How to help grieving loved ones during the holidays

Experts advise loved ones to share fond memories and offer help for specific tasks to support grieving family and friends during the holiday season.

The holiday season can be particularly stressful for people who have suffered the loss of a loved one. It is difficult to watch someone you care about go through pain and sorrow knowing there is little you can do to lessen their grief. But that doesn’t mean you can’t help.

“The most important thing supporters have to realize is you can’t take away the pain, but you can be with them and acknowledge that pain by saying something like ‘It hurts me that you’re hurting this holiday. I’m thinking of you and of [your loved one] and the times we had,’“ said clinical psychologist Therese Rando, PhD, the author of How to Go On Living When Someone You Love Dies. “That is such a gift—the gift of presence and acknowledgment.”

Psychologists offer several other tips for supporting grieving family and friends:

  • Just say it. Supporters often make the mistake of deliberately not mentioning the name of the person who died, out of concern that it would upset the grieving friend. Nothing could be farther from the truth, psychologists say. “We want our loved ones to be remembered. We want people to talk about them, but I think the most common strategy is avoidance,” said Sherry Cormier, PhD, author of Sweet Sorrow: Finding Enduring Wholeness After Loss and Grief. Mentioning the deceased gives the grieving person permission to either acknowledge or express some of their sad feelings and to remember happier times. “Just talking about them keeps their memories alive, especially if they’re fun times and humorous times,” said Elaine Rodino, PhD, who specializes in holiday blues from her private practice in State College, Pennsylvania. If a grieving person feels as if they’re not allowed to remember a loved one, that in itself can be more painful, Rando said. “They may shed tears, and that doesn’t have to be a bad thing. It’s a human reaction to the absence of someone who is dearly loved.”
  • Push assumptions aside. Another common mistake supporters make is assuming how the grieving person must feel, said Robin Goodman, PhD, executive director of A Caring Hand in New York City. For example, if you call a grieving friend and he or she doesn’t get back to you, try again, Goodman said. Don’t assume your friend doesn’t want to talk. Some days the bereaved person is going to feel overwhelmed and other days will be better. Supporters should give the grieving person several opportunities to engage. Supporters also should try to be specific when offering help. Instead of asking what to do, offer to handle specific tasks, Goodman said. “Be concrete and specific and follow through. Sometimes you have to say, ‘Can I help you with decorating, or presents or wrapping? Do you need a break for anything?‘ Make it specific,” Goodman said. “It’s not about you, it’s about them.”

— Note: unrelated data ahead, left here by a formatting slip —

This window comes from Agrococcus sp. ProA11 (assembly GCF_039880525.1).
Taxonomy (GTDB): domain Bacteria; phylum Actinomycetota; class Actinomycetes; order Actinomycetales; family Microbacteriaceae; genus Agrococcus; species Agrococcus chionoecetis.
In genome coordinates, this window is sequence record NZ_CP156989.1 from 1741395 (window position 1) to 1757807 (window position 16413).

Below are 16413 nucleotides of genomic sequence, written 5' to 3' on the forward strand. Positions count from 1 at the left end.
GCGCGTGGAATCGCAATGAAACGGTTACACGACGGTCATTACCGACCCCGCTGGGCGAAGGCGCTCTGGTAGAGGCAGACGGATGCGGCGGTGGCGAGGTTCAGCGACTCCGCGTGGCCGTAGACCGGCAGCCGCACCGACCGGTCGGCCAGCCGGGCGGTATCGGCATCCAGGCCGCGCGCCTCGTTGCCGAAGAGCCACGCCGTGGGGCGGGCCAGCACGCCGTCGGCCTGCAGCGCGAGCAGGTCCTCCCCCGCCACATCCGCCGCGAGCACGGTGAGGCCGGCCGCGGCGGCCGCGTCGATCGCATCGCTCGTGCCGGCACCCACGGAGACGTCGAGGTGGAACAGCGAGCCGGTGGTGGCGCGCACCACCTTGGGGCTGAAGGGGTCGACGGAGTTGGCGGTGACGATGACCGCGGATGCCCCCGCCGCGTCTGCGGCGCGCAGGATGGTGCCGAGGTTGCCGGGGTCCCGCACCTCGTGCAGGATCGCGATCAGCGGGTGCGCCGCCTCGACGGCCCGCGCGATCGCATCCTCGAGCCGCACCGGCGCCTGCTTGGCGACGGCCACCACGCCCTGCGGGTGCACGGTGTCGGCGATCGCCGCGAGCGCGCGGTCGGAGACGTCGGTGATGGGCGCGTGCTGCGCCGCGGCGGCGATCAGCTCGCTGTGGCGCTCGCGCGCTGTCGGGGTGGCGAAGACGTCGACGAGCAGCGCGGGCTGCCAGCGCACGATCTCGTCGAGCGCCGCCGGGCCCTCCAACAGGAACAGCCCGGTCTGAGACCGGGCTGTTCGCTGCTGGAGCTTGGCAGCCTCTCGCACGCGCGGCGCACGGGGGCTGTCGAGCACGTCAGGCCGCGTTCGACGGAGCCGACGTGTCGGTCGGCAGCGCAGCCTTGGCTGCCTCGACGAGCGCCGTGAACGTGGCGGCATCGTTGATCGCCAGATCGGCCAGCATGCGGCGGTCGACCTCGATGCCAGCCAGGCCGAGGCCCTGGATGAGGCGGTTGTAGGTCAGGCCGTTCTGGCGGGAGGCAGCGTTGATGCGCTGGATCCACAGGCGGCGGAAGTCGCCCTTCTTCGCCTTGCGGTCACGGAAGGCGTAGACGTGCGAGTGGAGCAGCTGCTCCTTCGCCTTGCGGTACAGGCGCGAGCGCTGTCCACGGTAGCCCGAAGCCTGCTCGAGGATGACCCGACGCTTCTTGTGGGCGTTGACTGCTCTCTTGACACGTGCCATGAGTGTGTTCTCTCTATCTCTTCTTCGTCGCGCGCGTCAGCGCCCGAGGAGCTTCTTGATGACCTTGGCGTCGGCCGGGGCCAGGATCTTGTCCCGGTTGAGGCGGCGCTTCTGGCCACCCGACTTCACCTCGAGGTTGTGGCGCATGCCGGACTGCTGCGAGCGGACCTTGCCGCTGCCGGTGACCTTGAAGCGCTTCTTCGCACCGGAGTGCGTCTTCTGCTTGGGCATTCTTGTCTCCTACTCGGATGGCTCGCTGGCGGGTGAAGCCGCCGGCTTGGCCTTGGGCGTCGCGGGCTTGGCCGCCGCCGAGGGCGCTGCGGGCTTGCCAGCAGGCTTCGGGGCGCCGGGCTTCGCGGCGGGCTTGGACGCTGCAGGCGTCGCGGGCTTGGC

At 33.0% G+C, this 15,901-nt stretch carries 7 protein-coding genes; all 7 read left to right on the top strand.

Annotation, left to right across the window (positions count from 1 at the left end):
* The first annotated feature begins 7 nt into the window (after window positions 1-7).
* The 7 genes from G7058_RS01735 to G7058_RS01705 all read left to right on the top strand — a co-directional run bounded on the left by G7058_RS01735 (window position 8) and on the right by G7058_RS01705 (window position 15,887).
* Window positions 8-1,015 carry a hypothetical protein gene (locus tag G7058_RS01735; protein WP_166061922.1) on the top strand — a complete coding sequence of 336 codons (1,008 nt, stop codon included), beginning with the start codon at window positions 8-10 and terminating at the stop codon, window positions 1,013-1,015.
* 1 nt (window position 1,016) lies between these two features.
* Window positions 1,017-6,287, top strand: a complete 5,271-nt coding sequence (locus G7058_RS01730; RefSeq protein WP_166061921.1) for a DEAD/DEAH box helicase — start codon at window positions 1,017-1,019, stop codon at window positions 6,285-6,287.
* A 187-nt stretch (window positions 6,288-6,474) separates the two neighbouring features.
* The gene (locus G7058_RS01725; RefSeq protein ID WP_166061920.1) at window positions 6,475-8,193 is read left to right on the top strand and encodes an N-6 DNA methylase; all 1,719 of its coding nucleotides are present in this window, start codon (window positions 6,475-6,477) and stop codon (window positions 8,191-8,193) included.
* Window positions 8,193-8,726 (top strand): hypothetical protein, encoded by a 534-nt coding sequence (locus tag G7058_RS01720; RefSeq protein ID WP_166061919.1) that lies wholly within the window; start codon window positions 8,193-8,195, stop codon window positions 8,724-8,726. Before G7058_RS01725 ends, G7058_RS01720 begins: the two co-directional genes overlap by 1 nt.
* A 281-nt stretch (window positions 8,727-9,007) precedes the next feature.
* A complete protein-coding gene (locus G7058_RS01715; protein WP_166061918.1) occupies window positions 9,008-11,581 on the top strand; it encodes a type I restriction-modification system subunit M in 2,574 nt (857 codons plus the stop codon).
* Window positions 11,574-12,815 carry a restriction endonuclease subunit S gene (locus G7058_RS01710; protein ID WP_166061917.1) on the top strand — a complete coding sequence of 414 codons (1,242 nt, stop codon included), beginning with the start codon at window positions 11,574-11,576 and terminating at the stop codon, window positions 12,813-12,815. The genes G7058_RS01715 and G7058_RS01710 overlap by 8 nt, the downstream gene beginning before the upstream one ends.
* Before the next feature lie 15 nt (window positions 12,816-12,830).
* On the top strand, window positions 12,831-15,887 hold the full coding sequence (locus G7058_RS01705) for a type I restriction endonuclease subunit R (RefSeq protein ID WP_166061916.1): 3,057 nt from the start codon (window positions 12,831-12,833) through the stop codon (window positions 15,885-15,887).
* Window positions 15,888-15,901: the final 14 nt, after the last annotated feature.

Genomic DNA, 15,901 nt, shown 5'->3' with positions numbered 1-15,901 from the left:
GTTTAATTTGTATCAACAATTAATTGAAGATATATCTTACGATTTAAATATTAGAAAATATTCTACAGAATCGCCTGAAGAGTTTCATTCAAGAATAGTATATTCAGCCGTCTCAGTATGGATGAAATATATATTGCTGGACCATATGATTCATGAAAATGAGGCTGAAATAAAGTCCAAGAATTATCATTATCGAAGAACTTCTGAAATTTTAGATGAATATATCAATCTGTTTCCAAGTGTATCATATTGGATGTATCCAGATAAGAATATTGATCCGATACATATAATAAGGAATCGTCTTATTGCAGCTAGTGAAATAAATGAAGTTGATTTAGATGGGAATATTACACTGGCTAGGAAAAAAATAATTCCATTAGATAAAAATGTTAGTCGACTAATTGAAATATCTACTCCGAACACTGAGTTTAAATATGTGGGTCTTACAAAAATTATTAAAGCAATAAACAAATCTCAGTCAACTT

• Know your role. Another important consideration for supporters is understanding the role in which they can best serve the person who is grieving. “Sometimes you need somebody to dog-sit and sometimes, someone to cry with,” Goodman said. A bereaved person needs at least three types of supporters in their life, Goodman said: The listener, who offers a shoulder to cry on and can handle intimate details and emotions; the doer, who is responsible and helpful with tasks like picking up the kids last minute or helping at the bake sale when the bereaved is feeling overwhelmed; and the distractor, who offers a lighter touch and can help the bereaved take a break from the hard work of grieving. This person is the go-to for the movies, dinner, or just an evening of laughter.
  • Be patient. Supporters should remember that grief can last years, and how a person looks on the outside may not line up with how they’re feeling. “There’s something about saying to someone, ‘On my God, you look so great,’ as if to say, ‘You must be over this [grief].’ But no, I’m just putting my best foot forward and I’m trying to do my best. And sometimes I’m not good and sometimes I am,” Goodman said. The supporter should let a bereaved person know they understand that grief has its ups and downs. “Just say, ‘I know how tough this can be and I’m glad to have you.’ It’s really just very simple human things that are important.”

American Psychological Association Dec 17, 2018